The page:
Glossary of Coding Terms for Beginners

What is coding?

Coding tells the computer what to do using a language it understands. There are dozens of different programming languages, but they all share a single foundation. Each language follows a specific set of rules that determines how code should be written, and then uses back-end software to translate it into binary (the computer’s native language).

Even if you don’t intend to take on programming yourself, encouraging children to code will be easier if you can speak the same language as them. This glossary is a quick-reference tool to help kids work through their initial coding questions and concerns.



ALGORITHM: The instructions explaining how to solve a problem, like a recipe or navigation. In computer science, algorithms tell computers how to calculate or process information using ordered directions in a language they can read. For example, a search engine uses an algorithm to take the input (the search terms) and return results.

APPLICATION PROGRAMMING INTERFACE (API): Code that acts as a broker to let different web applications exchange information with one another. Users typically send a request to the API for data on its server, which it sends back, usually as a JSON object. For example, The New York Times Archive API will return a database of every article for a given month since 1851.

BUG: An error in the code that causes a program to crash or return the incorrect output. “Debugging” is the process of finding and correcting mistakes.

CALL: To set a programming function in motion and ask it to execute. A function is defined and then “called” later via text to have it run.

COMMAND: A direction users send to the computer through a programming interface, called a “shell.” Commands are typed into the “command line.”

DATA: Information stored or processed by a computer. All digital data exists in binary digits, a system of zeros and ones that computers can read.

GITHUB: An open-source software sharing system based on Git, which manages the revision history of a program.

ITERATION: Sometimes programs are repeated indefinitely or until a specific outcome is reached. Each execution of the instructions is an “iteration.”

LANGUAGE: The method of communicating with the computer using a specific vocabulary, grammar, and structure. Python, C++ and HTML are examples of different languages. Those are translated into binary digits, or bits, that the computer can read.

OBJECT-ORIENTED PROGRAMMING (OOP): A style of programming centered around treating the code as sections of data, or “objects.” Users define the objects and use them as entities while continuing to write the program. OOP can help developers design and navigate large, complex programs.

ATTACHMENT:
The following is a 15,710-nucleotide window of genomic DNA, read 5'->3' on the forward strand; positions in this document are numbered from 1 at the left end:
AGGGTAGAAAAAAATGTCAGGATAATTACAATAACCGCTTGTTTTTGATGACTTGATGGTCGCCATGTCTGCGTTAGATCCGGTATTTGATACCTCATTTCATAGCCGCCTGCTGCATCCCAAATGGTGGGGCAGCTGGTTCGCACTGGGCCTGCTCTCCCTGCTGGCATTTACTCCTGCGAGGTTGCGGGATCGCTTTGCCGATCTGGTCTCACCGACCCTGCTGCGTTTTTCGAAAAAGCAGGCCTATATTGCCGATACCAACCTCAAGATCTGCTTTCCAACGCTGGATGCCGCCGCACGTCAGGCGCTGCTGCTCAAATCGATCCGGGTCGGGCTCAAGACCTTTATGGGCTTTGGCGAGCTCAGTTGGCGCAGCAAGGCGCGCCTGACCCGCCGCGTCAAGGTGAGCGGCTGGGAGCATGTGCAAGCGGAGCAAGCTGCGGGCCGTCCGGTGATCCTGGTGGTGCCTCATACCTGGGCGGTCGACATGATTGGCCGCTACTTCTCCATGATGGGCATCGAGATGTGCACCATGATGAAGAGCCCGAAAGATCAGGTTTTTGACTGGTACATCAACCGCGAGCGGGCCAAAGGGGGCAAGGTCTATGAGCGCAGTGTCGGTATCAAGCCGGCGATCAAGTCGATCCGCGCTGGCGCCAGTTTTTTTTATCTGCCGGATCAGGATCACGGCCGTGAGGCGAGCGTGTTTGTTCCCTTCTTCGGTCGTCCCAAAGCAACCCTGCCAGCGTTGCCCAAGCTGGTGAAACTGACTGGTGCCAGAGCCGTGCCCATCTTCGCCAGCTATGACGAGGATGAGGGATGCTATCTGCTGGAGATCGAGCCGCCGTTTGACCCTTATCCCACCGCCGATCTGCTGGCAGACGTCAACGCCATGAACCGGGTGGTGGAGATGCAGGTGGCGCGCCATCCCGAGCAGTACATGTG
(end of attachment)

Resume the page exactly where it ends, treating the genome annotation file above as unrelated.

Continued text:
PROGRAMMING: Designing, writing, and debugging computer programs that can complete a process or solve a problem.

SOURCE CODE: The set of code or instructions a programmer wrote to create a webpage, application, or software. Viewing the source code shows a user the skeleton of an application.

SYNTAX: Similar to the grammar rules of any spoken language, syntax is the rules of a programming language that determine how it should be written.

TERMINAL: A text-based interface to send commands to the computer.

UX (USER EXPERIENCE): A qualitative measurement of how a user interacts with a web page, application or software. Coders should consider the end user at all times when creating a product.

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C++: (pronounced “C plus plus”) An object-oriented language developed from its predecessor, C, that is more complex to learn. One of the main components of C++ is the user’s control over the computer’s resources, which makes it a popular language for game design and complex graphics.

CSS: (Cascading Style Sheet) Defines the format and layout of elements on a webpage, such as font and color. A single stylesheet can be referenced by multiple HTML files and standardize the style of all the pages on a website.

HTML: (Hypertext Markup Language) The standard language for creating web pages. It uses a system of tags to define static elements like images and text.

JAVA: An object-oriented language similar to C++ used to develop web applications. Java is concurrent (can run multiple programs at once) and can run on all Java-enabled platforms without editing. Its security makes Java popular in the finance and e-commerce industries.